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US Supreme Court considers $13bn e-commerce Sales Taxes

  • Jan 11, 2018 | Richard Asquith

US Supreme Court considers $13bn e-commerce Sales Taxes

The US Supreme Court confirmed 12 Jan 2018 that it will review a case that could result in an extra $13 billion Sales Taxes being charged on e-commerce goods sales.

The decision to hear the South Dakota versus Wayfair case will challenge the position that e-commerce merchants selling into another US state where they do not have a presence need not charge local state Sales Tax. Instead, the consumer should declare the tax themselves - although this in reality this happens very rarely.  This position of no taxes on out-of-state merchants was established in 1992 Supreme Court mail-order ruling of the Quill Corp v North Dakota case.

The hearing will be in April. The Supreme Court’s review points towards an overturning of the ruling, bringing the US into line with the EU, and many other countries which do not consider a physical presence as required to establish a liability to charge taxes.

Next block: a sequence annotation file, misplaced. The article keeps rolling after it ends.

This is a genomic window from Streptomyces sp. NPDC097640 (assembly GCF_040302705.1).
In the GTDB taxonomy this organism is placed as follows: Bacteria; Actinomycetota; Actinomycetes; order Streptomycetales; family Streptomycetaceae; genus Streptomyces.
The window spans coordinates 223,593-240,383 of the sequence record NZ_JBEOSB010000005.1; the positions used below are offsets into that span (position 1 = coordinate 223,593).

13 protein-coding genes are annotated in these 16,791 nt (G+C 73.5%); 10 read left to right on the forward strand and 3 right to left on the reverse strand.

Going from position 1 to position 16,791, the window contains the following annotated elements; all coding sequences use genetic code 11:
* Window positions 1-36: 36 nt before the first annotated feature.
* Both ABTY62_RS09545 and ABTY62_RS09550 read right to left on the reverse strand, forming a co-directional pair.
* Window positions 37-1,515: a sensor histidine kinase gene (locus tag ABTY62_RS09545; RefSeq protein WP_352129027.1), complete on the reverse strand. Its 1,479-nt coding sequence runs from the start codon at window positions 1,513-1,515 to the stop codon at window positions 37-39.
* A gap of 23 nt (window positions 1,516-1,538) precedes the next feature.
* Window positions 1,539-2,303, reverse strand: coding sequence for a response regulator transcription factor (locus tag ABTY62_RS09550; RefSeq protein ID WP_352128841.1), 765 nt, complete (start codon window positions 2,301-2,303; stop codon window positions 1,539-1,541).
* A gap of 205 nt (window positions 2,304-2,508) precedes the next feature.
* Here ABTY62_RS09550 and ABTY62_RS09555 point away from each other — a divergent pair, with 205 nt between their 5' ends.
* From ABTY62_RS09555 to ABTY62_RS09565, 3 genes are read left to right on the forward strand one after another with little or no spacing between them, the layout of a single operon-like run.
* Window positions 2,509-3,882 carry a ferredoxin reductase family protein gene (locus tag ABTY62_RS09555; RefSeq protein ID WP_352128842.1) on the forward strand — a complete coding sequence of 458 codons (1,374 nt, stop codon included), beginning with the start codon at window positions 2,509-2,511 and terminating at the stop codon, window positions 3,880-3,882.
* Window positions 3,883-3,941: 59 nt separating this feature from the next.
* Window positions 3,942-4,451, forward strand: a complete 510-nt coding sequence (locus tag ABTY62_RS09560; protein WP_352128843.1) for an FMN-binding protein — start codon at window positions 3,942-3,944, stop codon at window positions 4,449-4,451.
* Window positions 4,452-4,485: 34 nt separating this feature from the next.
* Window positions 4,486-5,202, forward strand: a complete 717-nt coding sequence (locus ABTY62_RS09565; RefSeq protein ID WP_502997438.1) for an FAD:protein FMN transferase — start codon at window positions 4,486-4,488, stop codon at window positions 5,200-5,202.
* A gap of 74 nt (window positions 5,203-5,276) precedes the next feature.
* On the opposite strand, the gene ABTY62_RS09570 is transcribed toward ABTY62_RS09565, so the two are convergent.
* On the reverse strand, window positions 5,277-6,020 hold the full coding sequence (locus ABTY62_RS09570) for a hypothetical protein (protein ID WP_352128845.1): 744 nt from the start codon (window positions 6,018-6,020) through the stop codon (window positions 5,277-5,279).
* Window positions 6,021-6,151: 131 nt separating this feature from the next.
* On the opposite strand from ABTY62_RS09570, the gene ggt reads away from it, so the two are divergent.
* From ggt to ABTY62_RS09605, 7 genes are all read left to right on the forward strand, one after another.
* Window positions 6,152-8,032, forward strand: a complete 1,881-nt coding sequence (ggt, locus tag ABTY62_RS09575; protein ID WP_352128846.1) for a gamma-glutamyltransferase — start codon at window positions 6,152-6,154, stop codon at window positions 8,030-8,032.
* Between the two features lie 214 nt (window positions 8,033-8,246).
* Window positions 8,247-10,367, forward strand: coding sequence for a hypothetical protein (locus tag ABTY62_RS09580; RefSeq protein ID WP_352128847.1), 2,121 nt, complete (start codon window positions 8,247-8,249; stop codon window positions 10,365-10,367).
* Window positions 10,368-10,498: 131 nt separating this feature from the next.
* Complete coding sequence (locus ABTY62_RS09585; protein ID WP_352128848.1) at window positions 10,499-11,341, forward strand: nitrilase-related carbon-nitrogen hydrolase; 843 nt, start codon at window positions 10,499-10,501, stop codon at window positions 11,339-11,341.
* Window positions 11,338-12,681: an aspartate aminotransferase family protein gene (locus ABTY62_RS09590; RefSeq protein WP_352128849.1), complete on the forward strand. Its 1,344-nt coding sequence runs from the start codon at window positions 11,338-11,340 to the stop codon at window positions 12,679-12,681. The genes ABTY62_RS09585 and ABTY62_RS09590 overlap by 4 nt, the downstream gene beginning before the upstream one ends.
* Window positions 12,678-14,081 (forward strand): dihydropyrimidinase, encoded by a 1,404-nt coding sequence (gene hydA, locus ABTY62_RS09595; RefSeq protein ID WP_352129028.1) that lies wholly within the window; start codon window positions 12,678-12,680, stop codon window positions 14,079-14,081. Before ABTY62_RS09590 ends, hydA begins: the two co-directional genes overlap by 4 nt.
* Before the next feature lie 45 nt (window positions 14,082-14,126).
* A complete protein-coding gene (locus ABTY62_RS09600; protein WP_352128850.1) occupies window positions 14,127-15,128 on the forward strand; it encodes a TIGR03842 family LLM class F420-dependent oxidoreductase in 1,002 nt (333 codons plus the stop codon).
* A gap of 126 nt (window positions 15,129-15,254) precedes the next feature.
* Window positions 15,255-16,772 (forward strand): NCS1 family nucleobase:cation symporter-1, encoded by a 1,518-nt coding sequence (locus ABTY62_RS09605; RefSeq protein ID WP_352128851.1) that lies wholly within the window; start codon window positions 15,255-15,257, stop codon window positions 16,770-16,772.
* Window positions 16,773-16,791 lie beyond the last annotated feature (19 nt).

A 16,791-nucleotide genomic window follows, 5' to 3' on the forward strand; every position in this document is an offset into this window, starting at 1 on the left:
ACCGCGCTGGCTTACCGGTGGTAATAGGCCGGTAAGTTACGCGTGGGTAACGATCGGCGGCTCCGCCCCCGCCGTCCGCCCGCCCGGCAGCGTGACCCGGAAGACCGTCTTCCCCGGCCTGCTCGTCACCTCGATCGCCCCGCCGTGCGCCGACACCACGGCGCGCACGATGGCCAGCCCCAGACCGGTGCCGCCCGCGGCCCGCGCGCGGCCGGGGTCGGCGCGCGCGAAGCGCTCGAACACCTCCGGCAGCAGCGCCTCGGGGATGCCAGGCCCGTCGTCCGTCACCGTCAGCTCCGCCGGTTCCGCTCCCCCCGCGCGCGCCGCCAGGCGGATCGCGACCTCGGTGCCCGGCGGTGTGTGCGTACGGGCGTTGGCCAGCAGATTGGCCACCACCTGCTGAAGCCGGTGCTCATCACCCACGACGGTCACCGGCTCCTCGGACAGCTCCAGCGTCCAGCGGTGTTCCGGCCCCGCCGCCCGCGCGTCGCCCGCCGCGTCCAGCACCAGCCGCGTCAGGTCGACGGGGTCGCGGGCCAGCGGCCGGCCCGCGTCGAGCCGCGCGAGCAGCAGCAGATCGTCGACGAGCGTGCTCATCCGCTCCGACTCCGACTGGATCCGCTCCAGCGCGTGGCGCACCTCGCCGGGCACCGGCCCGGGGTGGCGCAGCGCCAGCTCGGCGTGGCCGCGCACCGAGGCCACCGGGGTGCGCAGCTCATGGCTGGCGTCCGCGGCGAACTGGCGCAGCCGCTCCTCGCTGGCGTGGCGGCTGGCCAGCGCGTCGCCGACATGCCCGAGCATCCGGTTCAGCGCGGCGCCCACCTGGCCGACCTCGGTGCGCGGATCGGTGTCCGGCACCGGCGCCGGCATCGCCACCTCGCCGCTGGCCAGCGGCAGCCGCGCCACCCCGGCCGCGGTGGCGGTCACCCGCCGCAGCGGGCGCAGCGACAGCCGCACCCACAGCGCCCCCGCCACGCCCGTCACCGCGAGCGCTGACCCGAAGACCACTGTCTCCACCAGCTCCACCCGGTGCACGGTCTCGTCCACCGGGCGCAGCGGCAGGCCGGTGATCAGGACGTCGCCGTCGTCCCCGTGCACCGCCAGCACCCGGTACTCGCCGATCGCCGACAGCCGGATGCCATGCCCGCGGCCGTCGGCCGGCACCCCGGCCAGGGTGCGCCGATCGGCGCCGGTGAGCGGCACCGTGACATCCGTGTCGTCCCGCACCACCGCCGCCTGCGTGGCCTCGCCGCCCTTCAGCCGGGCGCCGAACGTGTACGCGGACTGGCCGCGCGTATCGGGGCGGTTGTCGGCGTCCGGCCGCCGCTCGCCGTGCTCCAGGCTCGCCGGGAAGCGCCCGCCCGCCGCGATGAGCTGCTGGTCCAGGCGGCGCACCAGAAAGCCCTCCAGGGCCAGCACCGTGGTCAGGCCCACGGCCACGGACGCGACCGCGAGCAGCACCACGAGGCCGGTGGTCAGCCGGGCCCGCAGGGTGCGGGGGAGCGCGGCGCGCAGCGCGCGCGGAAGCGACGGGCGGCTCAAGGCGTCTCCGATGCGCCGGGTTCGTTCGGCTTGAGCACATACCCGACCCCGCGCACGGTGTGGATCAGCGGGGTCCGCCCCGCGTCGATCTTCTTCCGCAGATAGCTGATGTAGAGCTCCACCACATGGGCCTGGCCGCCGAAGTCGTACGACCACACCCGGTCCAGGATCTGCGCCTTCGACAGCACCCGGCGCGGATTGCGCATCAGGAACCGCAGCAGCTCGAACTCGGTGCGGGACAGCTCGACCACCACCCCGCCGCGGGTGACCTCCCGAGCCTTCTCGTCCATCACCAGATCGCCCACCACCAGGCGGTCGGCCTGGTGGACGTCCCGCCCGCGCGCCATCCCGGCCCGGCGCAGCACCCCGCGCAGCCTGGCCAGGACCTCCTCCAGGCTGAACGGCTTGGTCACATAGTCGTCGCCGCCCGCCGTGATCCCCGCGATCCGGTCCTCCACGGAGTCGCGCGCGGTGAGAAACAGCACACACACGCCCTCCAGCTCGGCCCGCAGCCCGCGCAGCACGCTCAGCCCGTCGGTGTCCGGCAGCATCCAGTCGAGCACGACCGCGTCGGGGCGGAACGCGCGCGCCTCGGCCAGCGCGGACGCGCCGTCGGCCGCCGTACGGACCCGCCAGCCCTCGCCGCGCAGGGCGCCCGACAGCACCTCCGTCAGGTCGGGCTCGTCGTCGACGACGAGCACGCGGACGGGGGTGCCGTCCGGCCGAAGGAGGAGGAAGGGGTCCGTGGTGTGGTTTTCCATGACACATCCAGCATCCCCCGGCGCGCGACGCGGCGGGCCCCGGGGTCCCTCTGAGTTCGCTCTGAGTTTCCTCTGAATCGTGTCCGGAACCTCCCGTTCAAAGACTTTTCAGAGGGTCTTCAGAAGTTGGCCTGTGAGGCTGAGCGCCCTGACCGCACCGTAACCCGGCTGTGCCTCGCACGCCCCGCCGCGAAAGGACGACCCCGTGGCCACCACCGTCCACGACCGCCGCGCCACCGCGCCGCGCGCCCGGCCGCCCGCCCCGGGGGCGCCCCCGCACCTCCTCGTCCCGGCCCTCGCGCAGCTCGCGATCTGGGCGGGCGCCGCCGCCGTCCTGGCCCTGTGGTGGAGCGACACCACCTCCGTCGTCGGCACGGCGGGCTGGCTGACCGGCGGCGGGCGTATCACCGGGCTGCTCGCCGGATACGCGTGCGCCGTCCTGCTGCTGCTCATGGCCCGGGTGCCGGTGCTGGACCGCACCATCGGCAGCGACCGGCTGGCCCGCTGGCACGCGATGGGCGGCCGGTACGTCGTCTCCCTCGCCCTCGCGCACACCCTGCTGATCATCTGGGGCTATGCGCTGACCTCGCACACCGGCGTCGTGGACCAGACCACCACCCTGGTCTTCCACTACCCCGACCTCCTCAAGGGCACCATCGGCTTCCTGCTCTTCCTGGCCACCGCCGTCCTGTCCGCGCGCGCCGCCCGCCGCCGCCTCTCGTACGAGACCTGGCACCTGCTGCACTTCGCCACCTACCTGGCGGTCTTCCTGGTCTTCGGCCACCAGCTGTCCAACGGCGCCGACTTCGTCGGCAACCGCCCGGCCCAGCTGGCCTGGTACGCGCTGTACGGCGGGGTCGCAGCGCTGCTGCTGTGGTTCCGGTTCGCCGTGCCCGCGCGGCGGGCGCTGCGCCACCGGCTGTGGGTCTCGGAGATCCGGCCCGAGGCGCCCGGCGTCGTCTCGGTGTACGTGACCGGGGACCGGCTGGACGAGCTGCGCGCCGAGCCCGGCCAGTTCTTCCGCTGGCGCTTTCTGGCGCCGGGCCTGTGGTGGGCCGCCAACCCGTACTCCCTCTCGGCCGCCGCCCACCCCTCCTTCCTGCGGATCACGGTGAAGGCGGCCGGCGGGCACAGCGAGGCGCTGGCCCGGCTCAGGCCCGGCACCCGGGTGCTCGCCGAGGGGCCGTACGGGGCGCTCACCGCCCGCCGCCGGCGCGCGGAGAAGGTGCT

South Dakota had already had its stance overruled by the state’s Supreme Court – which cited Quill as precedent.  The National Retail Federation and 35 other states backed South Dakota to challenge the ruling on the basis that e-commerce had expanded so much that local retailers were losing out to tax-free sales from online, non-resident online merchants.

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VP Global Indirect Tax
Richard Asquith
VP Global Indirect Tax Richard Asquith
Richard Asquith is VP Global Indirect Tax at Avalara, helping businesses understand their compliance obligations as they grow globally. He can be contacted at: He is part of the European leadership team which won International Tax Review's 2019 Tax Technology Firm of the Year. Richard qualified as an accountant with KPMG in the UK, and went on to work in Hungary, Russia and France with EY.